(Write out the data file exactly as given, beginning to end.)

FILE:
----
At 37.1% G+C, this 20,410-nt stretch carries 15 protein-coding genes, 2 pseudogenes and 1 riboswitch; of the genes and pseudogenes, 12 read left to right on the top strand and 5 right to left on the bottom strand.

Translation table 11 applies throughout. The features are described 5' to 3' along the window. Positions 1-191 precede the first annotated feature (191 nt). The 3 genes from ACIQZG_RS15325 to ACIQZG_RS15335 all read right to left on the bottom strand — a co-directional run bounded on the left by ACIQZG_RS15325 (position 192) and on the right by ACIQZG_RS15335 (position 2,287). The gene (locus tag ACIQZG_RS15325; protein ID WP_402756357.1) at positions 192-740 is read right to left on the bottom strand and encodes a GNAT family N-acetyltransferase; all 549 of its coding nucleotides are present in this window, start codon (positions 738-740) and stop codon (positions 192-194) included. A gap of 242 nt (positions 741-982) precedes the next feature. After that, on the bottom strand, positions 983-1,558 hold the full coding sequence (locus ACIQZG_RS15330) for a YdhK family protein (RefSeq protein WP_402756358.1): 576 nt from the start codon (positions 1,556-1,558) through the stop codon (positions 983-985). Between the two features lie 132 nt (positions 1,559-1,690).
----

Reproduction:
At 37.1% G+C, this 20,410-nt stretch carries 15 protein-coding genes, 2 pseudogenes and 1 riboswitch; of the genes and pseudogenes, 12 read left to right on the top strand and 5 right to left on the bottom strand.

Translation table 11 applies throughout. The features are described 5' to 3' along the window. Positions 1-191 precede the first annotated feature (191 nt). The 3 genes from ACIQZG_RS15325 to ACIQZG_RS15335 all read right to left on the bottom strand — a co-directional run bounded on the left by ACIQZG_RS15325 (position 192) and on the right by ACIQZG_RS15335 (position 2,287). The gene (locus tag ACIQZG_RS15325; protein ID WP_402756357.1) at positions 192-740 is read right to left on the bottom strand and encodes a GNAT family N-acetyltransferase; all 549 of its coding nucleotides are present in this window, start codon (positions 738-740) and stop codon (positions 192-194) included. A gap of 242 nt (positions 741-982) precedes the next feature. After that, on the bottom strand, positions 983-1,558 hold the full coding sequence (locus ACIQZG_RS15330) for a YdhK family protein (RefSeq protein WP_402756358.1): 576 nt from the start codon (positions 1,556-1,558) through the stop codon (positions 983-985). Between the two features lie 132 nt (positions 1,559-1,690).